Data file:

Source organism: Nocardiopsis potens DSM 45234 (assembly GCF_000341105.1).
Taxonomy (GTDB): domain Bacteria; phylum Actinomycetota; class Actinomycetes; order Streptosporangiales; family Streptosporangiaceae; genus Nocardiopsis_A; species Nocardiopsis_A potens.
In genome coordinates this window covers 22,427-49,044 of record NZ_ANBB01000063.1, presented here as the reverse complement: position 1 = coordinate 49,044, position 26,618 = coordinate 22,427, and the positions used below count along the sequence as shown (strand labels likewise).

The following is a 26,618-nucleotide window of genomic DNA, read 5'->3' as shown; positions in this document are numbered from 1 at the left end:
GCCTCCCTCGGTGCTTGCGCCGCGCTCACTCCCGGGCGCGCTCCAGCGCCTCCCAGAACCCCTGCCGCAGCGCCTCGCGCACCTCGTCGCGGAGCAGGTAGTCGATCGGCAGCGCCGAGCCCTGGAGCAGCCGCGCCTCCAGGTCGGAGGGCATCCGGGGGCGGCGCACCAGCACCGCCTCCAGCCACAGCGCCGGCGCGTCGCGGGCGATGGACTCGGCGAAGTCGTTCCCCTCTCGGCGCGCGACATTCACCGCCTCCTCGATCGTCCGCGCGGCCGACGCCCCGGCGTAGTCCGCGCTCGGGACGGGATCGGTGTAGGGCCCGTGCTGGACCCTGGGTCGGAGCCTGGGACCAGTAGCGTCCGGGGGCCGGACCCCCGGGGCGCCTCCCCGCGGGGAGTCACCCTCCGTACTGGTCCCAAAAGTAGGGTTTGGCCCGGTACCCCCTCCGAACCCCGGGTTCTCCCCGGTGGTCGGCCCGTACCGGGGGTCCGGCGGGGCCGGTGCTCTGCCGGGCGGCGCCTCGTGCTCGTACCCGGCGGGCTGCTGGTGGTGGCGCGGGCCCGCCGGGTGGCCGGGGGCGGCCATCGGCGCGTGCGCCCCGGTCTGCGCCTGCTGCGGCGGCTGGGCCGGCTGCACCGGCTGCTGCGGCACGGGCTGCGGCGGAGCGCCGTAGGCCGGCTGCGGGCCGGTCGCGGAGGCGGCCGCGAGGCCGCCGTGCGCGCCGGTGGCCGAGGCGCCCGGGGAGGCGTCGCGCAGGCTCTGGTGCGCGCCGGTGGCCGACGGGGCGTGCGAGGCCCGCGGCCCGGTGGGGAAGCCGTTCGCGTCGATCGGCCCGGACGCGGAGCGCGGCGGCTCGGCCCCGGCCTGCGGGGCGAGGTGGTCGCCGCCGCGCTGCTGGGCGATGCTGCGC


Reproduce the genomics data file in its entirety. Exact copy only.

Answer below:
Source organism: Nocardiopsis potens DSM 45234 (assembly GCF_000341105.1).
Taxonomy (GTDB): domain Bacteria; phylum Actinomycetota; class Actinomycetes; order Streptosporangiales; family Streptosporangiaceae; genus Nocardiopsis_A; species Nocardiopsis_A potens.
In genome coordinates this window covers 22,427-49,044 of record NZ_ANBB01000063.1, presented here as the reverse complement: position 1 = coordinate 49,044, position 26,618 = coordinate 22,427, and the positions used below count along the sequence as shown (strand labels likewise).

The following is a 26,618-nucleotide window of genomic DNA, read 5'->3' as shown; positions in this document are numbered from 1 at the left end:
GCCTCCCTCGGTGCTTGCGCCGCGCTCACTCCCGGGCGCGCTCCAGCGCCTCCCAGAACCCCTGCCGCAGCGCCTCGCGCACCTCGTCGCGGAGCAGGTAGTCGATCGGCAGCGCCGAGCCCTGGAGCAGCCGCGCCTCCAGGTCGGAGGGCATCCGGGGGCGGCGCACCAGCACCGCCTCCAGCCACAGCGCCGGCGCGTCGCGGGCGATGGACTCGGCGAAGTCGTTCCCCTCTCGGCGCGCGACATTCACCGCCTCCTCGATCGTCCGCGCGGCCGACGCCCCGGCGTAGTCCGCGCTCGGGACGGGATCGGTGTAGGGCCCGTGCTGGACCCTGGGTCGGAGCCTGGGACCAGTAGCGTCCGGGGGCCGGACCCCCGGGGCGCCTCCCCGCGGGGAGTCACCCTCCGTACTGGTCCCAAAAGTAGGGTTTGGCCCGGTACCCCCTCCGAACCCCGGGTTCTCCCCGGTGGTCGGCCCGTACCGGGGGTCCGGCGGGGCCGGTGCTCTGCCGGGCGGCGCCTCGTGCTCGTACCCGGCGGGCTGCTGGTGGTGGCGCGGGCCCGCCGGGTGGCCGGGGGCGGCCATCGGCGCGTGCGCCCCGGTCTGCGCCTGCTGCGGCGGCTGGGCCGGCTGCACCGGCTGCTGCGGCACGGGCTGCGGCGGAGCGCCGTAGGCCGGCTGCGGGCCGGTCGCGGAGGCGGCCGCGAGGCCGCCGTGCGCGCCGGTGGCCGAGGCGCCCGGGGAGGCGTCGCGCAGGCTCTGGTGCGCGCCGGTGGCCGACGGGGCGTGCGAGGCCCGCGGCCCGGTGGGGAAGCCGTTCGCGTCGATCGGCCCGGACGCGGAGCGCGGCGGCTCGGCCCCGGCCTGCGGGGCGAGGTGGTCGCCGCCGCGCTGCTGGGCGATGCTGCGC